Is Fuel & Food a partnership made in heaven?
It really depends on what is on offer and where. Most people know that there is no money in fuel retailing alone, it is a service that often comes down to the lowest common denominator…..price. Fuel companies have been slowly transitioning into retail hubs that just happen to offer fuel these days. Many fuel retailers are sitting on prime land on big blocks that are being under utilised and this presents a real challenge to optimise the mix to increase revenue from other sources ie. Australia Post delivery lockers, car washes, laundromats etc
Then of course this is a plethora of coffee & food options- BP was one of the first Fuel companies to introduce their own Wild Bean Cafe coffee concept back in 2008 in selected fuel stations across the country and it was “wildly” successful. Now Shell, Caltex (Foodary) and even 7 Eleven all have fresh coffee and some have employed baristas. In fact, 7 Eleven has come in and disrupted the market by offering a decent coffee out of an automatic machine for just $1. 7 Eleven were very smart in their rollout, they understood the market and even though the margin on a dollar coffee is not significant, collectively across the network they would be making a small fortune in coffee sales alone, not to mention agreements they have with Krispy Kreme and other food products to entice those coffee customers to purchase more whilst in store.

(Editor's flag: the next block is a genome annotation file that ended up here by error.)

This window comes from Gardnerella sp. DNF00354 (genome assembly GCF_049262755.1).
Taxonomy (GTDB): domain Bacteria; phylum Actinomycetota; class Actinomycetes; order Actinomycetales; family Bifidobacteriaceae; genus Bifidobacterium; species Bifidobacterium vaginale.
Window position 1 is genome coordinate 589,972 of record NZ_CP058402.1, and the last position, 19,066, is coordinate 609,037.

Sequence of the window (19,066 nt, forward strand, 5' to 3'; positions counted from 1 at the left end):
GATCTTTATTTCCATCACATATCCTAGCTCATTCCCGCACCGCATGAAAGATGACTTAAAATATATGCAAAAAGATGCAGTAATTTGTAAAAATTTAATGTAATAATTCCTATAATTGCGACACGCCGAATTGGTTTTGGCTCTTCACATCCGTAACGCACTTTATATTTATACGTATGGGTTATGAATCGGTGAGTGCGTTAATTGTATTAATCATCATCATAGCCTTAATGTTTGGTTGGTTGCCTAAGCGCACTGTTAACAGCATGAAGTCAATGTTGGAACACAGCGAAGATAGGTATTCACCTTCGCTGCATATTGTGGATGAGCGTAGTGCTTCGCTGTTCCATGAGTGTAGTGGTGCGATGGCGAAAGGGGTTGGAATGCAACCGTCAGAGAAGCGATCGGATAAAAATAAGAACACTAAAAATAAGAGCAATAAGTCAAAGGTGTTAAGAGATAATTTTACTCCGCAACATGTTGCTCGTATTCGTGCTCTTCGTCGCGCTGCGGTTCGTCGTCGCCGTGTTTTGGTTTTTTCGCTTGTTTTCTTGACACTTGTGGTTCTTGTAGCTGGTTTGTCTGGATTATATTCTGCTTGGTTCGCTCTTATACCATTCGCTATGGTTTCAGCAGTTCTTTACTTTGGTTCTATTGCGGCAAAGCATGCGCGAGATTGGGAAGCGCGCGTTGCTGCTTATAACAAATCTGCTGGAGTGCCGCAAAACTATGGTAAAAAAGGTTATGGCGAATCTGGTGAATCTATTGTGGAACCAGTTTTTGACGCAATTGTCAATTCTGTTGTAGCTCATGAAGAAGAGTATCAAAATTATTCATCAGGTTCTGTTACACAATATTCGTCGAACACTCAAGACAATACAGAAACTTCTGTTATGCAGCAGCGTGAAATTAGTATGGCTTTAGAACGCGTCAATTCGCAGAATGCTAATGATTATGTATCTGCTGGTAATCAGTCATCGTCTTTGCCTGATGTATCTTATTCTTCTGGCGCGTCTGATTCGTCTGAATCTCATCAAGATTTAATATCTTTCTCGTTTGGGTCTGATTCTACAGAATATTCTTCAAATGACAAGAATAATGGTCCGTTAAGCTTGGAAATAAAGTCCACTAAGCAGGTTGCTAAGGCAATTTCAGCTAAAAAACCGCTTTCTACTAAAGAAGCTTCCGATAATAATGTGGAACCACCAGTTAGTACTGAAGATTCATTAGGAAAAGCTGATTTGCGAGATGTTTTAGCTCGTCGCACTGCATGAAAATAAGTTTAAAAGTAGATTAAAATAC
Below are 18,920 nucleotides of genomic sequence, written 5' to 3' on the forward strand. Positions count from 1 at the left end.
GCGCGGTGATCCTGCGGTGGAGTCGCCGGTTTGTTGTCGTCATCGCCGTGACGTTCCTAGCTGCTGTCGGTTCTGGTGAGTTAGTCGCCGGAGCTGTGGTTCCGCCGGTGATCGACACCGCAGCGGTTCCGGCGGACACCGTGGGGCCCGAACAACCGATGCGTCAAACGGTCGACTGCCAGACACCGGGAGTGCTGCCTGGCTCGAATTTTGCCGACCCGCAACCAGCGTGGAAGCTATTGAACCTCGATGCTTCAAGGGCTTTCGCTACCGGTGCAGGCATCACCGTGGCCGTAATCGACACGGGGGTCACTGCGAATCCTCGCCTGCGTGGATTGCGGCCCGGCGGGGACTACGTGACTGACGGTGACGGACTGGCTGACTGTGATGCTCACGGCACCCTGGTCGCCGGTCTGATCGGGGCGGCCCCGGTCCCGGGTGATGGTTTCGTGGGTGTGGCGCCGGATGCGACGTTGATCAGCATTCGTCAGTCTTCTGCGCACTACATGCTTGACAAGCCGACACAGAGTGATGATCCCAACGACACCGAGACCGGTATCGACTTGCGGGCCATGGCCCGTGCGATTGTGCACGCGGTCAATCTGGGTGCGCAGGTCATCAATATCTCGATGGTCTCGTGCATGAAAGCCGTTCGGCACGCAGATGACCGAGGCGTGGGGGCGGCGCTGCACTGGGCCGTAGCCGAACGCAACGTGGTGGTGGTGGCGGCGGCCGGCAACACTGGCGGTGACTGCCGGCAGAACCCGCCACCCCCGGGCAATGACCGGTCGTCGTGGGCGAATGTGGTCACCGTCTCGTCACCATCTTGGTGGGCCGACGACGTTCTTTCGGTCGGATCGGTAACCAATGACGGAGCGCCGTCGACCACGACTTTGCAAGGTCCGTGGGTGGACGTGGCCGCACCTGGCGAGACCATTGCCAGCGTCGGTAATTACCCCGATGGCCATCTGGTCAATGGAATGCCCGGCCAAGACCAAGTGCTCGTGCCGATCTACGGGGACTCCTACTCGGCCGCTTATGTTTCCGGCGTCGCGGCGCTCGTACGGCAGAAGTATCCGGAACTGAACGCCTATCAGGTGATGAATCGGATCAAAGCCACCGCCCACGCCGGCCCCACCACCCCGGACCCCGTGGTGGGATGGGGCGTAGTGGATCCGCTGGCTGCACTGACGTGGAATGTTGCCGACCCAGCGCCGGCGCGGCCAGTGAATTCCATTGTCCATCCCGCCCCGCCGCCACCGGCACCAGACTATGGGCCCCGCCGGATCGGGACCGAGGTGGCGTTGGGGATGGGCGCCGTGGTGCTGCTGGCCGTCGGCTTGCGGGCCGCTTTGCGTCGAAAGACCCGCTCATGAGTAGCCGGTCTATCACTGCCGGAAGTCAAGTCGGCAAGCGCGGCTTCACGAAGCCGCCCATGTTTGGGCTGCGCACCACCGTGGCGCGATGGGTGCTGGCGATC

The question now becomes, what type of food works where- we see recent partnerships between Caltex, GYG & Boost Juice, and BP, Oporto, Subway etc. So what are the factors likely to determine the right mix of fuel & food and is it a one size fits all approach. Our experience suggests that most fuel is purchased either close to home or on the way to/from work. There are of course many other customers and workers who are out and about and will stop at other times during the day. This raises the question as to how some retailers might be missing out on customers if they have a standard one size fits all food offering that doesn’t cater for the local market at different times.
In addition, it is important to understand the demographic profile of the people living within the trade zone of the fuel site. You have to understand whether the food offering you have is going to satisfy the types of people that are likely to visit the store. If the pad is large enough to accommodate 2 QSR’s, then it makes sense to find two that have similar consumer profiles to maximise the benefits for both brands. There is no point having a brand that attracts 18-25 yo consumers in the same precinct as a brand that clearly targets the over 40 segment.
And what about Local Area Marketing? Why does every store in the network have to stock the same range of products? Optimise the range based on customers in the area that are most likely to shop with you.